The 8 Main objections to choosing Titan as our second home and their rebuttals
- It’s far, it took 7 years for Cassini-Huygens to reach Titan. Yes, but with faster propulsion, in particular Nuclear Electric Propulsion, it should be possible to shorten the trip to 2 years, maybe even 1 year. Here, I recommend people follow closely Ad Astra’s efforts with their VASIMR engine, the most advanced form of plasma propulsion nearing completion to date, and the Kilopower Project by NASA for the electricity power generation.
- It’s dark. Yes, but not too dark, like a few minutes after sunset on Earth. “That makes it around 100 lux, that’s for the equator with the sun at noon, so 1000 times brighter than a full moon, equivalent to a dark overcast day or the lighting in a family living room at night.”, says Robert Walker in his essay Value Of Titan As Base For Humans In Saturn System – Surprisingly – Once There – Easier For Settlement Than Mars Or The Moon. Not too bad, especially as it seems that On Saturn’s Moon Titan, Twilight Outshines Daylight, because “Titan’s atmosphere is both hazy and extends high up, at twilight, more light gets scattered onto Titan’s surface than it does during the daytime”. And it’s possible to concentrate sunlight using thin film mirrors, which are low mass so can be transported out there. Anyway, better to be able to live and walk on the surface of Titan with such levels of light, protected from the radiations by the thick atmosphere, rather than living underground or mostly indoor on Mars which has a very thin atmosphere letting the Galactic Cosmic Rays and solar energetic particles reach the surface. Anyone living on Titan would probably need to live in conditions of permanent artificial lighting, would be like living in Alaska in winter all year round. Interestingly, there’s enough light that reaches Saturn’s moon Titan to make Earth-type photosynthesis possible in theory says astrobiologist Dirk Schulze-Makuch.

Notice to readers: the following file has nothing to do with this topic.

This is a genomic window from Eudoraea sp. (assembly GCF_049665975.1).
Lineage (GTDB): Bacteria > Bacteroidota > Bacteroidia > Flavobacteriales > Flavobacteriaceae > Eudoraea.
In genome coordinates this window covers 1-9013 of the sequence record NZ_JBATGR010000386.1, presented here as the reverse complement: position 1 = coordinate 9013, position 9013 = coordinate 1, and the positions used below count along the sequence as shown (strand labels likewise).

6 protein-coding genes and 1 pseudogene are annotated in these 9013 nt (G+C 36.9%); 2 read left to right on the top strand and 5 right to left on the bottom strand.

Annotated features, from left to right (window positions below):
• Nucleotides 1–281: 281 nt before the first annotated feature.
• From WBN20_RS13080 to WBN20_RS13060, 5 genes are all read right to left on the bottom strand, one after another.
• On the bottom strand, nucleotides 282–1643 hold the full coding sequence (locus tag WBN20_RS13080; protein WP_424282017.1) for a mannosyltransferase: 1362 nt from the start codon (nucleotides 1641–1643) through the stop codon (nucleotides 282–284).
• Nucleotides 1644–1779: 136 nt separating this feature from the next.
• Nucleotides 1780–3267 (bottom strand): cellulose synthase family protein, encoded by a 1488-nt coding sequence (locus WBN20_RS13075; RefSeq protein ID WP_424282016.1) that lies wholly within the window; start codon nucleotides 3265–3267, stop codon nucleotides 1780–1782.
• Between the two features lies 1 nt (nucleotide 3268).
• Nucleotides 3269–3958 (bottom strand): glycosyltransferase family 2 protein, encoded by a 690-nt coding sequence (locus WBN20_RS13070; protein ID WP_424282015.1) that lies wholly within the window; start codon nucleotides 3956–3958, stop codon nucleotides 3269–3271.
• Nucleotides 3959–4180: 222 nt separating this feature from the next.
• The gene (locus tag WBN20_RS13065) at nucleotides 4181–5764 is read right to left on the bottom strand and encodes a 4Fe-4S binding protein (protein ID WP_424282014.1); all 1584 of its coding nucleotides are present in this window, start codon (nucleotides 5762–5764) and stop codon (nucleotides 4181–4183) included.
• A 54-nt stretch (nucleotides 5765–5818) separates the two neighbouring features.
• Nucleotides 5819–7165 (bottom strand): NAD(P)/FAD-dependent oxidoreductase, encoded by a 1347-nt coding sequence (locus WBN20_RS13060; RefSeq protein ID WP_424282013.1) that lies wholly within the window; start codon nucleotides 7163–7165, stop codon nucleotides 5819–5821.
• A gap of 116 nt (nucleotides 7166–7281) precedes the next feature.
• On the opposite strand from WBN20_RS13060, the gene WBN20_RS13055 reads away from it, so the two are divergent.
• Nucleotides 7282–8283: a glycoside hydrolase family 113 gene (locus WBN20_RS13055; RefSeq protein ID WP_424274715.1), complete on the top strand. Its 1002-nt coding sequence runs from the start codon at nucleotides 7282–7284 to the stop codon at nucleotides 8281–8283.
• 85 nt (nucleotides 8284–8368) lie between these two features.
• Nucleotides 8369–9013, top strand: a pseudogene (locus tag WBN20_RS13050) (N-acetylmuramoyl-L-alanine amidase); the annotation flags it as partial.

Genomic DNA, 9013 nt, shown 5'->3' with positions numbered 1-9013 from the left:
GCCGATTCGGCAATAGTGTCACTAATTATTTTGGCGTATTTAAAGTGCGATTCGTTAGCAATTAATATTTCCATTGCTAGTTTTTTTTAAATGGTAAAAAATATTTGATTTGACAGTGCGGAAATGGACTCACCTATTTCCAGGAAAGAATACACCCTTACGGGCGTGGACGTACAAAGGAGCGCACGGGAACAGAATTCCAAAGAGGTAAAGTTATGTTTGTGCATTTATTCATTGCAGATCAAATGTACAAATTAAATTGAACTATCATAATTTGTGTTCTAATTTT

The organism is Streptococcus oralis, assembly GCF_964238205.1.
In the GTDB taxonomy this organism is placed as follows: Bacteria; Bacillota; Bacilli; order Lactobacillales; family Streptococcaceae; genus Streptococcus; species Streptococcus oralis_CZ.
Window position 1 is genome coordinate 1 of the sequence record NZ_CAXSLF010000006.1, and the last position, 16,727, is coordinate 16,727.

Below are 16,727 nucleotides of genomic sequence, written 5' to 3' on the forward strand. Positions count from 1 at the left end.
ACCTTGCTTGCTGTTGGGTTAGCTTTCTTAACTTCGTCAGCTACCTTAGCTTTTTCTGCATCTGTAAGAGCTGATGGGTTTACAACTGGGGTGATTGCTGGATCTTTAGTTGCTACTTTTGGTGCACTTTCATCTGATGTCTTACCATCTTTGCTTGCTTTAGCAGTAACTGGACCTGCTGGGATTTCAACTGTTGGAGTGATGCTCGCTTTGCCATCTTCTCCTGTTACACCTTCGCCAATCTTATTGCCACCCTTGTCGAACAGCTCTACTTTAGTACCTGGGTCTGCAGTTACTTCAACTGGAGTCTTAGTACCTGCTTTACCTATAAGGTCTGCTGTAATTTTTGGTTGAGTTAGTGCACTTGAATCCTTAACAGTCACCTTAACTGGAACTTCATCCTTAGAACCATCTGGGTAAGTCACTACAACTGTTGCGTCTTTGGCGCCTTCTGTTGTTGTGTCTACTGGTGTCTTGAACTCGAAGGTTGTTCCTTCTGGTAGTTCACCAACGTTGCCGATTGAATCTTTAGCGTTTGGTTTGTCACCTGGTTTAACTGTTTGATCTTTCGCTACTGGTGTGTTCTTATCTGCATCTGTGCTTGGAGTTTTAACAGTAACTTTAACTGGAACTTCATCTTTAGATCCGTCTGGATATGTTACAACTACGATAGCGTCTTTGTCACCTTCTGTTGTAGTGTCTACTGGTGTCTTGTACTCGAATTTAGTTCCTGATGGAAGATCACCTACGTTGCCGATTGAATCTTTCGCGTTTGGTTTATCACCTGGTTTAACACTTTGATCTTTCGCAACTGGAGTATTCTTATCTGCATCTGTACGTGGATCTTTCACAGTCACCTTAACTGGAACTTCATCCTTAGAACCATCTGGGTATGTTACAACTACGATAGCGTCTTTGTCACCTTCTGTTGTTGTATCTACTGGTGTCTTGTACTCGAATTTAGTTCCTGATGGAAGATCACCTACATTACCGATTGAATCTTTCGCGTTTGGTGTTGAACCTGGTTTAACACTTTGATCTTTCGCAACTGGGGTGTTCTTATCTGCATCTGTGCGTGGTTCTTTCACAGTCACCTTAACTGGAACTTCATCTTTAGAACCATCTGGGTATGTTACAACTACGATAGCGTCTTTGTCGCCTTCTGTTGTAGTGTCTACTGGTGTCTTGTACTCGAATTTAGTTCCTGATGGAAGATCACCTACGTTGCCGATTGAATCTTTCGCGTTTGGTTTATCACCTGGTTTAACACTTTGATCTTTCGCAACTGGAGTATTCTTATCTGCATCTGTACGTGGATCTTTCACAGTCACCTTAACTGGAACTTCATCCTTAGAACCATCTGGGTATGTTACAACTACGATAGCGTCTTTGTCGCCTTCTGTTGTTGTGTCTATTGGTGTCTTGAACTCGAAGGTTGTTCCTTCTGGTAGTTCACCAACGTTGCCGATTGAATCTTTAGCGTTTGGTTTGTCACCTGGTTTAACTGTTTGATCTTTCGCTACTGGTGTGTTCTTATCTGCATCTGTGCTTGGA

- Gravity is too low. Yes, but as it’s similar to our Moon’s gravity, by studying its effect on the Moon we’ll learn how to best cope with low gravity. And in any case, we can think of building habitats or sleeping quarters in large enough centrifuge machines so as to recreate Earth gravity. Such machines won’t have to be that big as the human body seem to be able to stand quite high numbers of rotations per minute : watch this video of astronaut Tim Peak aboard the ISS spinning at about 60 rotations per minute, enough to have full gravity at his feet and head, for a couple of minutes, without any sign of nausea, only momentary dizziness when he stops.
- Energy is scarce. Not really, we could use for instance :
- the equivalent of hydropower, leveraging the elevated bodies of liquid methane. “Dams or waterwheels could generate power from hydrocarbons made liquid by Titan’s extremely low temperatures, but it could be difficult to get the liquid flowing as the largest lakes and seas are lower than surrounding terrain. The topography doesn’t make it impossible, it just makes it a very big engineering project to carve out a river that flows downhill out of the sea.” says Dr Hendrix.